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Weekend Reading on Women's Representation December 29, 2017

Posted on December 29, 2017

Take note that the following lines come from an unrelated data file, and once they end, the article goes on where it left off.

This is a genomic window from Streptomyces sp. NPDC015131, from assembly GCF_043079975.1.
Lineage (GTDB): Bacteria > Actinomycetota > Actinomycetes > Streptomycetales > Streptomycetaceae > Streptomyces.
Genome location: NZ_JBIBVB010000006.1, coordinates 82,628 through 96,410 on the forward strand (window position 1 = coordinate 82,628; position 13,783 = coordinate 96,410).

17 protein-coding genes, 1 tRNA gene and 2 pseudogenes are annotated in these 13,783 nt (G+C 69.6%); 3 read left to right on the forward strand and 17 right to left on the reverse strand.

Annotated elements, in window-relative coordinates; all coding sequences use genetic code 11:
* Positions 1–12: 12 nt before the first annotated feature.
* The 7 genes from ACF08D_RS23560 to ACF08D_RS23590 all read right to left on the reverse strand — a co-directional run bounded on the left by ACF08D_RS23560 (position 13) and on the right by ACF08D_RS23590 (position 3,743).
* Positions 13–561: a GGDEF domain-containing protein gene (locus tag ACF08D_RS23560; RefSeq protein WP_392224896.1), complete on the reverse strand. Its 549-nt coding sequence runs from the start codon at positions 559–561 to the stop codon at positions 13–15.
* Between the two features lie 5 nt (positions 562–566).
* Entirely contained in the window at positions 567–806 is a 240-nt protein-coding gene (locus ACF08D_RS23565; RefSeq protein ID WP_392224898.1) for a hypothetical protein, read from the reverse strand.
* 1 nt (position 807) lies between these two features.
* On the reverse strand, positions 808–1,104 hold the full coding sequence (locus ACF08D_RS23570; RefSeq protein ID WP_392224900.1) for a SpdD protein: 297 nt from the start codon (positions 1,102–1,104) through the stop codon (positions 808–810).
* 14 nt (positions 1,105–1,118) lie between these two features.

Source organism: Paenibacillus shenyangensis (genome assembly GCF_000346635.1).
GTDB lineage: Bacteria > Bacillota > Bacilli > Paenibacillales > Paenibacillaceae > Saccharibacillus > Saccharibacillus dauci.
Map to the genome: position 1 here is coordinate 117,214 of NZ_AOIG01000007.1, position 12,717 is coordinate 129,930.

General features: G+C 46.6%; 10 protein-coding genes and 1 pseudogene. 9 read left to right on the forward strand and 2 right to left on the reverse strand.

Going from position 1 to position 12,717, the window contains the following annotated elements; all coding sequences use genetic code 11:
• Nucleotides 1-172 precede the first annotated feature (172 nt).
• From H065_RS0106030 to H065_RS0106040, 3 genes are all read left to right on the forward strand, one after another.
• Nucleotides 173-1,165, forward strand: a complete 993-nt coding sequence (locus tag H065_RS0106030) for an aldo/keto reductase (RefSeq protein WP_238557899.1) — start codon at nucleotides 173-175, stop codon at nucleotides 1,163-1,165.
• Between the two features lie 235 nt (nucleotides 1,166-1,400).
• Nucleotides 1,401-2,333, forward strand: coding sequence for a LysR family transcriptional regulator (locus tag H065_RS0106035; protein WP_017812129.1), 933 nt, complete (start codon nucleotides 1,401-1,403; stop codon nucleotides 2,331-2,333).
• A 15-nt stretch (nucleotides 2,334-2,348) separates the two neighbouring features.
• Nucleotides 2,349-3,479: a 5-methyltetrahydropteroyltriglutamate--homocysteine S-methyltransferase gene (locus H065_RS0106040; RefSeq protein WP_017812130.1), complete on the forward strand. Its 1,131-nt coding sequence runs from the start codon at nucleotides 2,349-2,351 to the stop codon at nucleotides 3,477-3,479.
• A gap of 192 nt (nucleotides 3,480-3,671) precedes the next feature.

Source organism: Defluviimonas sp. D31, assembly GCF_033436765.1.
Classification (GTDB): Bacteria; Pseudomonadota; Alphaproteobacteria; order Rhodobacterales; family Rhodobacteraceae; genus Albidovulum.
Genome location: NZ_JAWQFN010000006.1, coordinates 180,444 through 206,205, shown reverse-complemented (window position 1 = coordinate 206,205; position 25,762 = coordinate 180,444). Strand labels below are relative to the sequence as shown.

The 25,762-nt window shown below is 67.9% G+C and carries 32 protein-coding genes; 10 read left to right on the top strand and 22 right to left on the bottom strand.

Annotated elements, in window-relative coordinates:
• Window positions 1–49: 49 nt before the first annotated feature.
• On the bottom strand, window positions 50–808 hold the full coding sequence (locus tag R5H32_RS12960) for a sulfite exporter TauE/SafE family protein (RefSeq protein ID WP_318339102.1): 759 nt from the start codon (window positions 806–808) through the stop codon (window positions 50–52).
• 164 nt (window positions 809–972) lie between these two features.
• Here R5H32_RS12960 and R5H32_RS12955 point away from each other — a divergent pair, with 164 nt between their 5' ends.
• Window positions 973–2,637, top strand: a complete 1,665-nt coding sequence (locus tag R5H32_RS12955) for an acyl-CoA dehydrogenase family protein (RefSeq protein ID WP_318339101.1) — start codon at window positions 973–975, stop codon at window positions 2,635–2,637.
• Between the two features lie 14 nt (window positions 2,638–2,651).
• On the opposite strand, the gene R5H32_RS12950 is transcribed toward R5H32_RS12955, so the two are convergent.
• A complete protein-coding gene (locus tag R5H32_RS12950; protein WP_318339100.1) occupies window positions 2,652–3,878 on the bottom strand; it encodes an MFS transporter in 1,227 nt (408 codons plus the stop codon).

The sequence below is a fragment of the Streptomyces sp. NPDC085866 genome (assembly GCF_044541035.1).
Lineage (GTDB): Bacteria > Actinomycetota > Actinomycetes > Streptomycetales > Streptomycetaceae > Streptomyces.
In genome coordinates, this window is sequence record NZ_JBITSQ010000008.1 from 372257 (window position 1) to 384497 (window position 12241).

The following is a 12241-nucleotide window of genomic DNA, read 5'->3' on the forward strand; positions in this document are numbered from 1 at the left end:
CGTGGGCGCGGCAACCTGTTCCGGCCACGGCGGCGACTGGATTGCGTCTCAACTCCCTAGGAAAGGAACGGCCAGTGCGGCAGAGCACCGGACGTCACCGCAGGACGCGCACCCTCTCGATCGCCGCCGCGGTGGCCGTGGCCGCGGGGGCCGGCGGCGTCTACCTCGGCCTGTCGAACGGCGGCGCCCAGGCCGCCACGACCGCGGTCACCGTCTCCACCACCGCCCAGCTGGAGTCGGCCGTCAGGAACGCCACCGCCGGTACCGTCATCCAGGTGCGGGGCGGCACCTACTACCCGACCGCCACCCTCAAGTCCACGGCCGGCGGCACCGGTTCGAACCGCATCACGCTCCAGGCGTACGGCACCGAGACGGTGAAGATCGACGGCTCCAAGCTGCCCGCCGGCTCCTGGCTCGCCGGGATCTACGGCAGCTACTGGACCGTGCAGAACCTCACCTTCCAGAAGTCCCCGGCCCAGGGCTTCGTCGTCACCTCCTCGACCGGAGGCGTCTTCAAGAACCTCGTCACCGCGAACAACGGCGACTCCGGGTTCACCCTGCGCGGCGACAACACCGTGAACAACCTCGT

Barbara Lee, president and founder of the Barbara Lee Family Foundation, penned a terrific piece that reflects what so many of us are thinking "We don;t need another Year of the Woman. We need progress for women every year" and I would add a special emphasis that we need progress for all women every year: Last January, after taking part in the largest single-day demonstration in recorded U.S. history, a 32-year-old emergency psychiatric screener at a New Jersey hospital spotted a Facebook post from her county official, who asked, mockingly: “Will the women's protest end in time for them to cook dinner?” Another year, she might have just raged; instead, she ran for his seat. On November 7, Ashley Bennett, a political newcomer, unseated John Carman, a career politician. She wasn’t alone. One year after the Women’s March, a new generation of women will be marching into office as newly-elected members of school boards, city councils and state legislatures. Their unlikely victories were made possible by thousands more women who organized, phone banked and drove their neighbors to the polls.